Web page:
Organized crime related to the drug trade has stabbed a deep wound into the belly of Mexico. More than 23,000 people have been slain in drug-related violence since January 2007. Four times the amount of American deaths in Iraq and Afghanistan combined. Like the conflicts in Iraq and Afghanistan, there is no end in sight to the raging violence in Mexico.
Unlike the Islamic battlegrounds of the Middle East and Western Asia, Mexico is not a radically foreign culture we struggle to understand. The nation is a part of our cultural fabric, their people a weave of our historical bloodlines and daily life.
The global demand for illicit drugs combined with rampant political corruption and a faltering economy has devastated entire regions in Mexico. The victims reach well beyond the young men who are murdered over trafficking routes and splintering alliances, as does the array of crimes perpetrated. The various syndicates don't just murder and move narcotics; they kidnap and extort. They control the smuggling of illegal immigrants into the United States. They control judges; police, politicians and US border agents. The iron rule of Mexican mafias penetrates deep into Central America and as far north as Canada. According to the U.S. Justice Department, Mexican organized crime groups now have operations in at least 230 American cities, a 500% increase over the last five years.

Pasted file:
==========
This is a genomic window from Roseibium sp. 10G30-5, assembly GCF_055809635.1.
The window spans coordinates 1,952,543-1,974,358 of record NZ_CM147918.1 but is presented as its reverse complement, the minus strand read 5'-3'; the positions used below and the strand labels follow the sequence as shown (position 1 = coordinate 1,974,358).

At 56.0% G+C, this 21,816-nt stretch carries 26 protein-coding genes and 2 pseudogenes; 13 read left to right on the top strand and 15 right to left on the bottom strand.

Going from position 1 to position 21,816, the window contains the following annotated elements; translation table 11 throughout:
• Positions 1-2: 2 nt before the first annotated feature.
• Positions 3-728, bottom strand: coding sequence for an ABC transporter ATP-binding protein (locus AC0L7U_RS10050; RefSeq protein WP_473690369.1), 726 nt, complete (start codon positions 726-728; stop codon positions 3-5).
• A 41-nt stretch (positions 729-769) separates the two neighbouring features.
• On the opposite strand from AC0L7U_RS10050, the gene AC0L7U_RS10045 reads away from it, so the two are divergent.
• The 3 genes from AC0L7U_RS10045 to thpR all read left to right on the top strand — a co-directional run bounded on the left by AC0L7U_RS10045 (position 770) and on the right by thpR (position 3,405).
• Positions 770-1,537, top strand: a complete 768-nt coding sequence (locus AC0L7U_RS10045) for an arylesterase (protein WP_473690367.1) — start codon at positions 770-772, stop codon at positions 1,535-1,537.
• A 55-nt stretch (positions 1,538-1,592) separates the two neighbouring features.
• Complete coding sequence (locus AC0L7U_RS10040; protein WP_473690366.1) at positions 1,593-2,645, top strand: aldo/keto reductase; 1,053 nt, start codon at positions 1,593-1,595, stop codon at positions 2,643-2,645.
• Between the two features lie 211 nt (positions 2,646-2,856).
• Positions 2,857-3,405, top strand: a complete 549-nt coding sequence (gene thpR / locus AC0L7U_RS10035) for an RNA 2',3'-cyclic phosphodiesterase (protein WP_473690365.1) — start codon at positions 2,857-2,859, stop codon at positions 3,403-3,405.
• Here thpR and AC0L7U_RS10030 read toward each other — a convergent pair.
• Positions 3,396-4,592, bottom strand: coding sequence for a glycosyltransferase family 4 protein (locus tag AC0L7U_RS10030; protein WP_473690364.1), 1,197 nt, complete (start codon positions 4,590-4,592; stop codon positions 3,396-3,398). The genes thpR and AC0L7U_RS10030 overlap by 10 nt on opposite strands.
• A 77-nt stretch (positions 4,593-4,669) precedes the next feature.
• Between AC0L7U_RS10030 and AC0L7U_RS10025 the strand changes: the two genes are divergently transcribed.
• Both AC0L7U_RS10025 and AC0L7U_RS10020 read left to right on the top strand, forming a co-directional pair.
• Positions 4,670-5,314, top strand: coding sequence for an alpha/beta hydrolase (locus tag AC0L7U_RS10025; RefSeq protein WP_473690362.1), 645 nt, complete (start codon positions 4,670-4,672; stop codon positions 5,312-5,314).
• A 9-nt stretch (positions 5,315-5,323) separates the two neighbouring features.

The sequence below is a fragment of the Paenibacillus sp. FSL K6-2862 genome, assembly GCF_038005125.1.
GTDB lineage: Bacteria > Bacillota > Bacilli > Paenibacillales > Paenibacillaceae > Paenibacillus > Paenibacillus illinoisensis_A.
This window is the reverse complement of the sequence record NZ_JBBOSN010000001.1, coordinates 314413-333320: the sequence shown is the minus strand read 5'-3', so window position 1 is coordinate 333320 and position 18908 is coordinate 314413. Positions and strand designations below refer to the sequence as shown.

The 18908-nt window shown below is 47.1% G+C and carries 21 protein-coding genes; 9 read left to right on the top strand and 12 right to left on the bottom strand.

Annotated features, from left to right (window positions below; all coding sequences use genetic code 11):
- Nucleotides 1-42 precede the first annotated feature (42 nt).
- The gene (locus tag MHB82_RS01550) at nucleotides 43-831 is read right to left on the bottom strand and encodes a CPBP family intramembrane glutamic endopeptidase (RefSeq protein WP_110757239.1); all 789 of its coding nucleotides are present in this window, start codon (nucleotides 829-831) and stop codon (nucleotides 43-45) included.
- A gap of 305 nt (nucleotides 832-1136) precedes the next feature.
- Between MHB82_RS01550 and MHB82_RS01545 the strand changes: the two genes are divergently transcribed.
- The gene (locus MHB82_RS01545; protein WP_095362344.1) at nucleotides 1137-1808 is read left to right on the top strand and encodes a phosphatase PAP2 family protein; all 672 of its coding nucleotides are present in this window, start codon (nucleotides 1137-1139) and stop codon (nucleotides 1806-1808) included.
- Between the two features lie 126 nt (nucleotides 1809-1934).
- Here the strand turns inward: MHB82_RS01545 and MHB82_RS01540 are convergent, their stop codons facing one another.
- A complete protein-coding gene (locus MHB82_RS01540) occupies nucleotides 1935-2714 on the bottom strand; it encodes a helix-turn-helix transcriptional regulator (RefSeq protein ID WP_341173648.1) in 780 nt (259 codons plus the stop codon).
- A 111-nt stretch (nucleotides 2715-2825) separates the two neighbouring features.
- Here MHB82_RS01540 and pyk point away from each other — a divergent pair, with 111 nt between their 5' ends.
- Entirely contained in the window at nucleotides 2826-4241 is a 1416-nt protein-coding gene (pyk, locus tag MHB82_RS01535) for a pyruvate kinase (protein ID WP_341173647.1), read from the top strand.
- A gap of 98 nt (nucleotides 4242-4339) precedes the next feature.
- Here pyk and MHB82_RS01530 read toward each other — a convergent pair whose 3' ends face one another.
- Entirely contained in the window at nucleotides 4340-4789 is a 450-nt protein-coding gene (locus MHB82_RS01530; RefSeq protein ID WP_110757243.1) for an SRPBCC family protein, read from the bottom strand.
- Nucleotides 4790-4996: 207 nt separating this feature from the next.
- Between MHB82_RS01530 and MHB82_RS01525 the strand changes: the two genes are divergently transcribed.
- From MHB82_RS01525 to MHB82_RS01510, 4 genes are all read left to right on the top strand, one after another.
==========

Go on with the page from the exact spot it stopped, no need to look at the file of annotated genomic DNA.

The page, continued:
Thousands of Mexican soldiers and federal police have been tasked to fight President Felipe Calderon’s “war on drugs,” yet the death toll continues to climb alongside the amount of American financing. Nothing has worked. Our two nations can barely comprehend the problem, let alone construct any plausible solution.